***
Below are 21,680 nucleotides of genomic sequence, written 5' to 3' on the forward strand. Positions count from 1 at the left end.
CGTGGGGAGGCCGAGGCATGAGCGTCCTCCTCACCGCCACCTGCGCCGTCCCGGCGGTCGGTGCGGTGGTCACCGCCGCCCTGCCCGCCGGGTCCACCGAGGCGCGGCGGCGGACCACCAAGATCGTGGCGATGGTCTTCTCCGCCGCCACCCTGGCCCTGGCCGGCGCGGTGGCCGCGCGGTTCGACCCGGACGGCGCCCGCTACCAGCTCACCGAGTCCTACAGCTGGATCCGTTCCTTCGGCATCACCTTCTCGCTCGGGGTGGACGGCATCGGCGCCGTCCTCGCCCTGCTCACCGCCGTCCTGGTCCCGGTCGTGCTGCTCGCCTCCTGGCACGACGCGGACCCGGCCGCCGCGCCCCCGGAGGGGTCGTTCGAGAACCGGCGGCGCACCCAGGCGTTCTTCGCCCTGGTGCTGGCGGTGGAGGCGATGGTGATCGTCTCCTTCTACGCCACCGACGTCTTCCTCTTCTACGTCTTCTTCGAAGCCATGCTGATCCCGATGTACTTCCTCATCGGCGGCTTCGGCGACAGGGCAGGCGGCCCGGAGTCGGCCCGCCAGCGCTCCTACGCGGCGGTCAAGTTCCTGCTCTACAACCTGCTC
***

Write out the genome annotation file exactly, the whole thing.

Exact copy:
Below are 21,680 nucleotides of genomic sequence, written 5' to 3' on the forward strand. Positions count from 1 at the left end.
CGTGGGGAGGCCGAGGCATGAGCGTCCTCCTCACCGCCACCTGCGCCGTCCCGGCGGTCGGTGCGGTGGTCACCGCCGCCCTGCCCGCCGGGTCCACCGAGGCGCGGCGGCGGACCACCAAGATCGTGGCGATGGTCTTCTCCGCCGCCACCCTGGCCCTGGCCGGCGCGGTGGCCGCGCGGTTCGACCCGGACGGCGCCCGCTACCAGCTCACCGAGTCCTACAGCTGGATCCGTTCCTTCGGCATCACCTTCTCGCTCGGGGTGGACGGCATCGGCGCCGTCCTCGCCCTGCTCACCGCCGTCCTGGTCCCGGTCGTGCTGCTCGCCTCCTGGCACGACGCGGACCCGGCCGCCGCGCCCCCGGAGGGGTCGTTCGAGAACCGGCGGCGCACCCAGGCGTTCTTCGCCCTGGTGCTGGCGGTGGAGGCGATGGTGATCGTCTCCTTCTACGCCACCGACGTCTTCCTCTTCTACGTCTTCTTCGAAGCCATGCTGATCCCGATGTACTTCCTCATCGGCGGCTTCGGCGACAGGGCAGGCGGCCCGGAGTCGGCCCGCCAGCGCTCCTACGCGGCGGTCAAGTTCCTGCTCTACAACCTGCTC